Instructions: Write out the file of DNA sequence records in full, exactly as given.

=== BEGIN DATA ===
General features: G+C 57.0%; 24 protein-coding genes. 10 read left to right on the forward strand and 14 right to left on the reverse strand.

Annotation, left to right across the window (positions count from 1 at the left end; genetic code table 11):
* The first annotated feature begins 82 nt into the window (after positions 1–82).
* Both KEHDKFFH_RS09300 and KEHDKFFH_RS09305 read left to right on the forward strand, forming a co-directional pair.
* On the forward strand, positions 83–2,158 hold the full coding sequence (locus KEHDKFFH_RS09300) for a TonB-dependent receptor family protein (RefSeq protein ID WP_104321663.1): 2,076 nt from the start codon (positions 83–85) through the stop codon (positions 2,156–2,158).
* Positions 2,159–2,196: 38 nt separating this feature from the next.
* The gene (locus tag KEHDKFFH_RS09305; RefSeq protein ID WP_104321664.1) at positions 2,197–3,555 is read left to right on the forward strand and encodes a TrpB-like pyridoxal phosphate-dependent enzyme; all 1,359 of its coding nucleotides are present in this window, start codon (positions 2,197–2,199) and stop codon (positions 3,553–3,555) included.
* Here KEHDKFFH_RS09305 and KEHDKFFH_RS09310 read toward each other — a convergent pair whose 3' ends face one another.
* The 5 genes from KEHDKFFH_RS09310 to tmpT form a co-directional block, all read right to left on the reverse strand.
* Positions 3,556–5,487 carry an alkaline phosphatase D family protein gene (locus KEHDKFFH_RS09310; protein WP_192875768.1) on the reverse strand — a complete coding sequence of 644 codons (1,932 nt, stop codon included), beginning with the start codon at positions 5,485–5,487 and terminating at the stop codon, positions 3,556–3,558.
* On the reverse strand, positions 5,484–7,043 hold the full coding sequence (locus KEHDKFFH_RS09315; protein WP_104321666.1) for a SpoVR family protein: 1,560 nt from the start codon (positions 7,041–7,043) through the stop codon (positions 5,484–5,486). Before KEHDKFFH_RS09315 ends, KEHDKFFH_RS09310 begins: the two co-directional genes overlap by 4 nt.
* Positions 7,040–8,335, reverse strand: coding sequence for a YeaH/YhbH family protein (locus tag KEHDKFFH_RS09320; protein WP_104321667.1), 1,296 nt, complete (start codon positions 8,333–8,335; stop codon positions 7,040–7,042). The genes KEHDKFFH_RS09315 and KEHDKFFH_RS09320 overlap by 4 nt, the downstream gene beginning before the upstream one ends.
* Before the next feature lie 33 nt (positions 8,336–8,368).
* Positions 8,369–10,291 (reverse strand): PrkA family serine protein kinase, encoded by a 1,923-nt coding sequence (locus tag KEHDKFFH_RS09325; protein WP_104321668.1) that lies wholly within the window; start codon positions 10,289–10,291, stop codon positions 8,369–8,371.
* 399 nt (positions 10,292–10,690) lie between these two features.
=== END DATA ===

General features: G+C 57.0%; 24 protein-coding genes. 10 read left to right on the forward strand and 14 right to left on the reverse strand.

Annotation, left to right across the window (positions count from 1 at the left end; genetic code table 11):
* The first annotated feature begins 82 nt into the window (after positions 1–82).
* Both KEHDKFFH_RS09300 and KEHDKFFH_RS09305 read left to right on the forward strand, forming a co-directional pair.
* On the forward strand, positions 83–2,158 hold the full coding sequence (locus KEHDKFFH_RS09300) for a TonB-dependent receptor family protein (RefSeq protein ID WP_104321663.1): 2,076 nt from the start codon (positions 83–85) through the stop codon (positions 2,156–2,158).
* Positions 2,159–2,196: 38 nt separating this feature from the next.
* The gene (locus tag KEHDKFFH_RS09305; RefSeq protein ID WP_104321664.1) at positions 2,197–3,555 is read left to right on the forward strand and encodes a TrpB-like pyridoxal phosphate-dependent enzyme; all 1,359 of its coding nucleotides are present in this window, start codon (positions 2,197–2,199) and stop codon (positions 3,553–3,555) included.
* Here KEHDKFFH_RS09305 and KEHDKFFH_RS09310 read toward each other — a convergent pair whose 3' ends face one another.
* The 5 genes from KEHDKFFH_RS09310 to tmpT form a co-directional block, all read right to left on the reverse strand.
* Positions 3,556–5,487 carry an alkaline phosphatase D family protein gene (locus KEHDKFFH_RS09310; protein WP_192875768.1) on the reverse strand — a complete coding sequence of 644 codons (1,932 nt, stop codon included), beginning with the start codon at positions 5,485–5,487 and terminating at the stop codon, positions 3,556–3,558.
* On the reverse strand, positions 5,484–7,043 hold the full coding sequence (locus KEHDKFFH_RS09315; protein WP_104321666.1) for a SpoVR family protein: 1,560 nt from the start codon (positions 7,041–7,043) through the stop codon (positions 5,484–5,486). Before KEHDKFFH_RS09315 ends, KEHDKFFH_RS09310 begins: the two co-directional genes overlap by 4 nt.
* Positions 7,040–8,335, reverse strand: coding sequence for a YeaH/YhbH family protein (locus tag KEHDKFFH_RS09320; protein WP_104321667.1), 1,296 nt, complete (start codon positions 8,333–8,335; stop codon positions 7,040–7,042). The genes KEHDKFFH_RS09315 and KEHDKFFH_RS09320 overlap by 4 nt, the downstream gene beginning before the upstream one ends.
* Before the next feature lie 33 nt (positions 8,336–8,368).
* Positions 8,369–10,291 (reverse strand): PrkA family serine protein kinase, encoded by a 1,923-nt coding sequence (locus tag KEHDKFFH_RS09325; protein WP_104321668.1) that lies wholly within the window; start codon positions 10,289–10,291, stop codon positions 8,369–8,371.
* 399 nt (positions 10,292–10,690) lie between these two features.